I would say an average meal, if you were to buy something from a good restaurant or take away, would average around $13-$15. There are cheap quick vendors with many local foods for about 5 euro. Purchasing food at the local store and cooking for yourself is also a popular, cheap and an easy option.
9. Would it be difficult for vegetarians/vegans and others with strict dietary
restrictions to find meals?
No, Florence offers an array of food that can easily align with vegetarian based principles. The fresh produce and locally sourced products are delivered daily and provide a healthy option for everybody.Other dietary restrictions can be easily accommodated as well.
10. Describe your most memorable dining experience abroad.
My parents came to visit me in Florence and I took them to a fantastic restaurant, Acqua al 2. They served us delicious wine paired with their world famous blueberry steak. My dad and I both loved the meal so much that we decided to cook our own using their recipe for Christmas.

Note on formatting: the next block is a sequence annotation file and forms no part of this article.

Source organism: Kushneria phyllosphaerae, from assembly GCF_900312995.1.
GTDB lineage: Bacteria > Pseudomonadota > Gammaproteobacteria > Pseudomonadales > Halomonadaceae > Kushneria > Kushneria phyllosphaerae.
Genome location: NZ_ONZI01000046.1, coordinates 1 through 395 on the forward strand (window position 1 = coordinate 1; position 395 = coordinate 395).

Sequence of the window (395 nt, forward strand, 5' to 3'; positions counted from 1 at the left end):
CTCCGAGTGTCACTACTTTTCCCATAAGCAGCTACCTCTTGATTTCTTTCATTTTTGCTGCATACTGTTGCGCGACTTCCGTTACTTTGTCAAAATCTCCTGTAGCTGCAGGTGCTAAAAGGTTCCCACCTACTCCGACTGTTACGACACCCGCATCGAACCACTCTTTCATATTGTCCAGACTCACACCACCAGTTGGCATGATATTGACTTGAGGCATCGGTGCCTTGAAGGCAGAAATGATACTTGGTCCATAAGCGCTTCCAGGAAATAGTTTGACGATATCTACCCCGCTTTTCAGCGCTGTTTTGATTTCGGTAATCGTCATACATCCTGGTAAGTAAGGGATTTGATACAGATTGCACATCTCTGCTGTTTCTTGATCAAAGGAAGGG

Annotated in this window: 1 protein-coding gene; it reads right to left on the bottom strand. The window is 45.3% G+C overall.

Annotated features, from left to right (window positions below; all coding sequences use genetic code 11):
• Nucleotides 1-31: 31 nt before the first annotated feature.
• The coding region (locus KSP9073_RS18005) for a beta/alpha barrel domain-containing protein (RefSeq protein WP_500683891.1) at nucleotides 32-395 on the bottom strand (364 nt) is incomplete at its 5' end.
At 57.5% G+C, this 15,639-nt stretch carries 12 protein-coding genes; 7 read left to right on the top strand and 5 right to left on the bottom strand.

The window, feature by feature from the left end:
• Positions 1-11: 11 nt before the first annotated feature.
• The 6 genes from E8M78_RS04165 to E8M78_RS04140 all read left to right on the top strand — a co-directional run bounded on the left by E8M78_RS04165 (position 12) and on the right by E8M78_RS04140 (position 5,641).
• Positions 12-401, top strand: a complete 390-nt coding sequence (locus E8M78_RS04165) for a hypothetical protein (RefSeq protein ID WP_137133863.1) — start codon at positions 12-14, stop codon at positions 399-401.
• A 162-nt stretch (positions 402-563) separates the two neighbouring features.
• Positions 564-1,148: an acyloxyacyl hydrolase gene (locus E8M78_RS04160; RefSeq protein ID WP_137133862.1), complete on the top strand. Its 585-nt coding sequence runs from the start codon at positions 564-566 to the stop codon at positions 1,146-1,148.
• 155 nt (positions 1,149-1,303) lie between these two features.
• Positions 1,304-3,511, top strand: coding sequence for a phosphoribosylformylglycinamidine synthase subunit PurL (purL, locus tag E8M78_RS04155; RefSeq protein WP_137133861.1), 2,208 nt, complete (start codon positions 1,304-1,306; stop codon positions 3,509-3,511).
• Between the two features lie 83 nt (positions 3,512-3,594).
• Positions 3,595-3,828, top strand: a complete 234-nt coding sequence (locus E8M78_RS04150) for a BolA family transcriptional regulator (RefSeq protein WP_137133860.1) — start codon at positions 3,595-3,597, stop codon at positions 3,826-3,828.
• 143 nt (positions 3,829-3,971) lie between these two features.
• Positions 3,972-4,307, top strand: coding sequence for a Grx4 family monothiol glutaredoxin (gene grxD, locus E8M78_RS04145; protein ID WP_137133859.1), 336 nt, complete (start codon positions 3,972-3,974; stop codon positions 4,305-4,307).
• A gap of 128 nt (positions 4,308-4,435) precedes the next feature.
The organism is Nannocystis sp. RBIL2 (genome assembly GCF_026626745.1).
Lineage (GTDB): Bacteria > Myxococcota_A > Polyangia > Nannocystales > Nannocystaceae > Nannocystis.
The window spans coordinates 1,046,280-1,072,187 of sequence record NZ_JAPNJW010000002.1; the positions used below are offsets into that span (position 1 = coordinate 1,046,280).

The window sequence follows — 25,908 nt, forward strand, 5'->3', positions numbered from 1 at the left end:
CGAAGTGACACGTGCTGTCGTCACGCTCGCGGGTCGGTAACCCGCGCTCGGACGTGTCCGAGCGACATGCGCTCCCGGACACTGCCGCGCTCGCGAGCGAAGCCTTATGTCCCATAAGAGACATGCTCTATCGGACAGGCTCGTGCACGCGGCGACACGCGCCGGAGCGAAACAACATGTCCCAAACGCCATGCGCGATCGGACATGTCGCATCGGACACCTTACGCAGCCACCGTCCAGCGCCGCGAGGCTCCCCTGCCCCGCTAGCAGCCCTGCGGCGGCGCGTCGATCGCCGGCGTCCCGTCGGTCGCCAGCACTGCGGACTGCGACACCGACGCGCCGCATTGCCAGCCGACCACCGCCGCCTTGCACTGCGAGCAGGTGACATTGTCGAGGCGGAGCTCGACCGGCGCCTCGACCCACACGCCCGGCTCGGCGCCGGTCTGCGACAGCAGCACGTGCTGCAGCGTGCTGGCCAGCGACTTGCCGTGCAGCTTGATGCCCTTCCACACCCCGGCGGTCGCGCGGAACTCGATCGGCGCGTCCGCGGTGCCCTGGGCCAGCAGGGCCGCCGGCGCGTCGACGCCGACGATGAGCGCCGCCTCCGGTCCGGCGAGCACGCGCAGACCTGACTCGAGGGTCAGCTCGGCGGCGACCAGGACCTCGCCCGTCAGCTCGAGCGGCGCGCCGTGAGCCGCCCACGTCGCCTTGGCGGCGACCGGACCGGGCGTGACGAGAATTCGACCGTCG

11. What local food or drink do you miss most now that you are back?
All of the food and drink in Italy is fresh and locally produced. They are big proponents of the slow food movement which relies on locally sourced food and management to produce the highest quality of food and beverage. The locals pride themselves on quality over quantity.
12. Describe your host city.
The city was compact and boasted a large number of people. The city is famous for its robust tourism which in turn brought many walks of life together, The city is a suburban center of art, history and food to name a few.
13. Was it easy to get around?
It was easy to navigate the city by foot. My apartment was only a 15-20 minute walk from where I took courses. Public transit with the bus and rail system was convenient and could be purchased at any number of shops. Most people speak English so that was a plus for wayfinding.
14. Did you feel safe in your host city? Do you have any safety tips for future
I felt fairly safe during my time in the city. Pickpockets were a threat and cars were always bustling, but it was easy to be safe if you were observant of your surroundings.
15. What were some interesting/fun things that you did in your host city?
I played in an intramural basketball league with a mix of Americans and Italians.
16. Describe any cultural differences you experienced while abroad.
The pace of life in Italy was far slower than the hustle and bustle style I experienced in America. The businesses were open later and closed late at night. That was a difference that I became use to by moving my day in accordance.
17. How did you handle culture shock?